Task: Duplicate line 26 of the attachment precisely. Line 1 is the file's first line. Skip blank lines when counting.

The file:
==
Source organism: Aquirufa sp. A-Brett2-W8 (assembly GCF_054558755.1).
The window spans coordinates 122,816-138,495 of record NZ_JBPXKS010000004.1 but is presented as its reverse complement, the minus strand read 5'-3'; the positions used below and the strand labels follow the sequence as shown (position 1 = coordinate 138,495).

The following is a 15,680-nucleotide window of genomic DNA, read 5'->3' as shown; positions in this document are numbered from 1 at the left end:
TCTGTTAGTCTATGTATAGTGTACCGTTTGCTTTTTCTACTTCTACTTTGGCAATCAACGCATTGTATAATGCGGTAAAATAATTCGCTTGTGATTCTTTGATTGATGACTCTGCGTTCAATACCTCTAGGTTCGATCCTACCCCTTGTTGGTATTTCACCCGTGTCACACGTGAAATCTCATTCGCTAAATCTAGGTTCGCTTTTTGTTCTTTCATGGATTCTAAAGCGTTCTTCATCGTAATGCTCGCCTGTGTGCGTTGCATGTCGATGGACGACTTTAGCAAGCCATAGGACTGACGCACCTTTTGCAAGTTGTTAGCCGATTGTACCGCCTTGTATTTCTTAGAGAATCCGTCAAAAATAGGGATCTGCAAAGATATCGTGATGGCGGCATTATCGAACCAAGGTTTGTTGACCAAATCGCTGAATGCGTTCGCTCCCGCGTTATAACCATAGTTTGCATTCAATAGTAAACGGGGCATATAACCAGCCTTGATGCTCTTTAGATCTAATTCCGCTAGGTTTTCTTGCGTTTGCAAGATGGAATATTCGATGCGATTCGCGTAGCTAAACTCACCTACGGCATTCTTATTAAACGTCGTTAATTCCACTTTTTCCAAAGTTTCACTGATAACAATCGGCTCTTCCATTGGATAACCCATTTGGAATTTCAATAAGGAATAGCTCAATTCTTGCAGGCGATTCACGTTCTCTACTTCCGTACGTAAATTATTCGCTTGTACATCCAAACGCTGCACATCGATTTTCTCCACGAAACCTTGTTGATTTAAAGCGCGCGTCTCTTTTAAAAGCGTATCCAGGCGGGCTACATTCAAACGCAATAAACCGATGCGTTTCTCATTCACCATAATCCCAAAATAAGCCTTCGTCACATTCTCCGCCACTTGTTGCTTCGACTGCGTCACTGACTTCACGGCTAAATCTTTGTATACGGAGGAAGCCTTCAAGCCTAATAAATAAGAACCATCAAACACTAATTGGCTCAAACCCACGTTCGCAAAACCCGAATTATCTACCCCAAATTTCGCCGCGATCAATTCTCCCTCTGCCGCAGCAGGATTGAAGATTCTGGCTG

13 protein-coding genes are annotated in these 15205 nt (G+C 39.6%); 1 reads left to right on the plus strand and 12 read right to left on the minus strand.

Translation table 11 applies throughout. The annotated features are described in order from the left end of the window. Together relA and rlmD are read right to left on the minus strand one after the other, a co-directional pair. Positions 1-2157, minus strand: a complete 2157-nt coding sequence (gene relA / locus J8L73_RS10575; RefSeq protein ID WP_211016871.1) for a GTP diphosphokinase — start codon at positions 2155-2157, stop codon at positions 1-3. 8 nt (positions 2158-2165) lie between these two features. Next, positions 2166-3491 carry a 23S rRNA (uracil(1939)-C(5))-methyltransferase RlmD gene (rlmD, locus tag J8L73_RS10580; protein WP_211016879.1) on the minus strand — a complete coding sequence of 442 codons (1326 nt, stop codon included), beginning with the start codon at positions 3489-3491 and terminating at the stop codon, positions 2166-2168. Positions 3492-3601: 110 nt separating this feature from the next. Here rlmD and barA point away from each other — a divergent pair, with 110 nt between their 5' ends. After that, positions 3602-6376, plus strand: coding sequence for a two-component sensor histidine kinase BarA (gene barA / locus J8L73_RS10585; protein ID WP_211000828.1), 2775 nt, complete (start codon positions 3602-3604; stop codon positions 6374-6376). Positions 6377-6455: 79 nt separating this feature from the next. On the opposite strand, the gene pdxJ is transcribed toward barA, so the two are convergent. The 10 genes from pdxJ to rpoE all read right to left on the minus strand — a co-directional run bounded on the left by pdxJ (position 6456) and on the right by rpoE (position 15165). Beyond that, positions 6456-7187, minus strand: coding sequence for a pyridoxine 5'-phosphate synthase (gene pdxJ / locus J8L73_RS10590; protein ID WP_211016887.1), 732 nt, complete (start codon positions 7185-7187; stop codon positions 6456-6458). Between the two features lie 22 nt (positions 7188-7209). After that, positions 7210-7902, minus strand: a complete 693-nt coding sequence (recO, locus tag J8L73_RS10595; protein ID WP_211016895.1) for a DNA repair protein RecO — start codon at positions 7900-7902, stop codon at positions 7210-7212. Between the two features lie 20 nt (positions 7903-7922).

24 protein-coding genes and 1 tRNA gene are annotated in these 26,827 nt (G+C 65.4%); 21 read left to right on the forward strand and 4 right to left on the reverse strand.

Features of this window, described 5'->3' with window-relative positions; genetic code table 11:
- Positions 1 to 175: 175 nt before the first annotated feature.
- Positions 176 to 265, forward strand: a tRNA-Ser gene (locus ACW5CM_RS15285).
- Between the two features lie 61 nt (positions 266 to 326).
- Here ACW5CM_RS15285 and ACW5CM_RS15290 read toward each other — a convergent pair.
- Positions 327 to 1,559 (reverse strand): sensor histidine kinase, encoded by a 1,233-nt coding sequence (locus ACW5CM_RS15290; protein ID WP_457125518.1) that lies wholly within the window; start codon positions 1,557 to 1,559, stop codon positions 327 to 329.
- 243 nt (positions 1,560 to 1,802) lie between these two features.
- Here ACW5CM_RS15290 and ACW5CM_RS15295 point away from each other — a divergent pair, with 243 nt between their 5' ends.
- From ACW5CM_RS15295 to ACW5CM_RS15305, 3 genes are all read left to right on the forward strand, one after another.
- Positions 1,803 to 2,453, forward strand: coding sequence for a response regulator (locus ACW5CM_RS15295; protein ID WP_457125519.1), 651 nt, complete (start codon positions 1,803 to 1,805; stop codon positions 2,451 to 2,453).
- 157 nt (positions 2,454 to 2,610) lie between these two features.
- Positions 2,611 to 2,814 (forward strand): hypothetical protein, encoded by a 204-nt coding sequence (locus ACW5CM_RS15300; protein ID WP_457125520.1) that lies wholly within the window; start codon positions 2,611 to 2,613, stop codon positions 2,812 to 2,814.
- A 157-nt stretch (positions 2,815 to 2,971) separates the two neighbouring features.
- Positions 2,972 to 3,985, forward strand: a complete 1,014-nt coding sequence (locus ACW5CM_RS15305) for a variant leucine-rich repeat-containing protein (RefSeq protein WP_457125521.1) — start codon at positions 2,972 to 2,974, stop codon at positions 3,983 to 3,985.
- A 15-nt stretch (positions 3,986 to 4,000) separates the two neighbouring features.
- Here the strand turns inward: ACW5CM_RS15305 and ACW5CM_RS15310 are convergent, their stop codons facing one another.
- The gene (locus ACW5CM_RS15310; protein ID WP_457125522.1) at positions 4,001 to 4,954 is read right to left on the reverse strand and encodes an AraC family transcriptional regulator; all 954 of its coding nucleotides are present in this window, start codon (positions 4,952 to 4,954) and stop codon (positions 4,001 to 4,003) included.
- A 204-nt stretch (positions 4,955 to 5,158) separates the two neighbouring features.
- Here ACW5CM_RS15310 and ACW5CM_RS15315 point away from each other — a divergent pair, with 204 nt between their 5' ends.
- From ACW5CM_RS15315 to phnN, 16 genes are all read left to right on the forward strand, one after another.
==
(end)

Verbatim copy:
- Here ACW5CM_RS15310 and ACW5CM_RS15315 point away from each other — a divergent pair, with 204 nt between their 5' ends.